Senior dogs have different care requirements than those of a younger dog. This fact probably doesn’t come as a surprise to anyone. But how do you know when your dog is considered to be a senior?
It really depends on the individual dog. In general, giant breed dogs age faster than smaller breed dogs. A Great Dane is considered to be senior by roughly 5-6 years old whereas a Chihuahua would likely only be middle-aged then, and probably not considered a senior until 10-11 years. Large breed dogs fall somewhere in between. A Golden Retriever might be considered senior by 8-10 years of age. Genetics, nutrition, environment; all of these play a role in how fast your dog ages.
Your dog may develop arthritis or other degenerative diseases that cause him to slow down. He may not be able to walk as far or play as long. He may tire more easily. He may have difficulty getting up or finding a comfortable position to sleep in. He may become reluctant to go up and down stairs or have difficulty getting into and out of the car.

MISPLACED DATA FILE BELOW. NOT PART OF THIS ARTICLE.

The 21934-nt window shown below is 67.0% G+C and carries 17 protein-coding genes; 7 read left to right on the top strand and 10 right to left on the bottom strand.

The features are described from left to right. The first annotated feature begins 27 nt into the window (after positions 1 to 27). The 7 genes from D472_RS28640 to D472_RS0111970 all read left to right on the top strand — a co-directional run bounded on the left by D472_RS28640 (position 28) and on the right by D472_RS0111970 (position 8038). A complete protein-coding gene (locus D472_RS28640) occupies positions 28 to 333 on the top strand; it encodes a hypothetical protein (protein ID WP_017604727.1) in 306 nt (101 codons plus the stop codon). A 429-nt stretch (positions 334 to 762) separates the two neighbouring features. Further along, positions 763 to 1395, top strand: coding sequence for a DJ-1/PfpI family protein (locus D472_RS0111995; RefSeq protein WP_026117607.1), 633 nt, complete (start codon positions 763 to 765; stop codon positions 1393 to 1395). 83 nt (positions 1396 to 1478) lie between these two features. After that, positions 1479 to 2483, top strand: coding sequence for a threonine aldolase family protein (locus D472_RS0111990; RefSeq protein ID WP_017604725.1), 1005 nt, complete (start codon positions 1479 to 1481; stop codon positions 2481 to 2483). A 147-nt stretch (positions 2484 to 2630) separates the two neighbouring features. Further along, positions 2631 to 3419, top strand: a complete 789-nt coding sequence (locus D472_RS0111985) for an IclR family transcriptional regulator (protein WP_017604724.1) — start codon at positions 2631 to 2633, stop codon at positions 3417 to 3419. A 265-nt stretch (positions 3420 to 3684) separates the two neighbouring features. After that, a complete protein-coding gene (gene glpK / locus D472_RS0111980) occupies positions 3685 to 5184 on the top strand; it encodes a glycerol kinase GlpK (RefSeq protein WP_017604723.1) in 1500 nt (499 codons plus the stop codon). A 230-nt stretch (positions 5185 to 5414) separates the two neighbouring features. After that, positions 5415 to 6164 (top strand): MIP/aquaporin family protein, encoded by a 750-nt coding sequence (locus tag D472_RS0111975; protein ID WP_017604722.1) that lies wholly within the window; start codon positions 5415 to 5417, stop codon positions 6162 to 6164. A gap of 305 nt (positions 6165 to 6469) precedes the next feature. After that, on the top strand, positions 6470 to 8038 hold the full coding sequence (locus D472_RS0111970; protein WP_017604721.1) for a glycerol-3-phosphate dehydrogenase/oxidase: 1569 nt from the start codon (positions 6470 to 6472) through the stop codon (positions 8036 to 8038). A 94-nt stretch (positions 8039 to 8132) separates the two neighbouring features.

Without proper care, dental disease can pose a problem, particularly for older pets. You may be surprised to learn that veterinarians find evidence of dental disease in many pets as early as 2-3 years of age. If nothing is done to care for your dog’s mouth, by the time your dog is a senior, he may even have lost some teeth. Dental disease can be painful, causing your dog to avoid or have difficulty eating his meals. This may result in weight loss and an unkempt hair coat.
Dental disease is certainly not the only disease that can lead to weight loss. Senior dogs frequently suffer from kidney disease, liver disease, heart disease and other conditions that may result in weight loss.
On the other hand, some senior dogs may have the opposite problem. Some dogs will become less active with age, essentially becoming couch potatoes, and will gain weight as a result. Obesity in a major health issue in dogs of all ages and senior dogs are no different.
Ways to help our older pets age more gracefully:
- Regular visits to the Veterinarian
- Body condition evaluations
- High quality/Special diet
- Dental hygiene
- Appropriate exercise
- Special accommodations (ramps, softer beds, etc)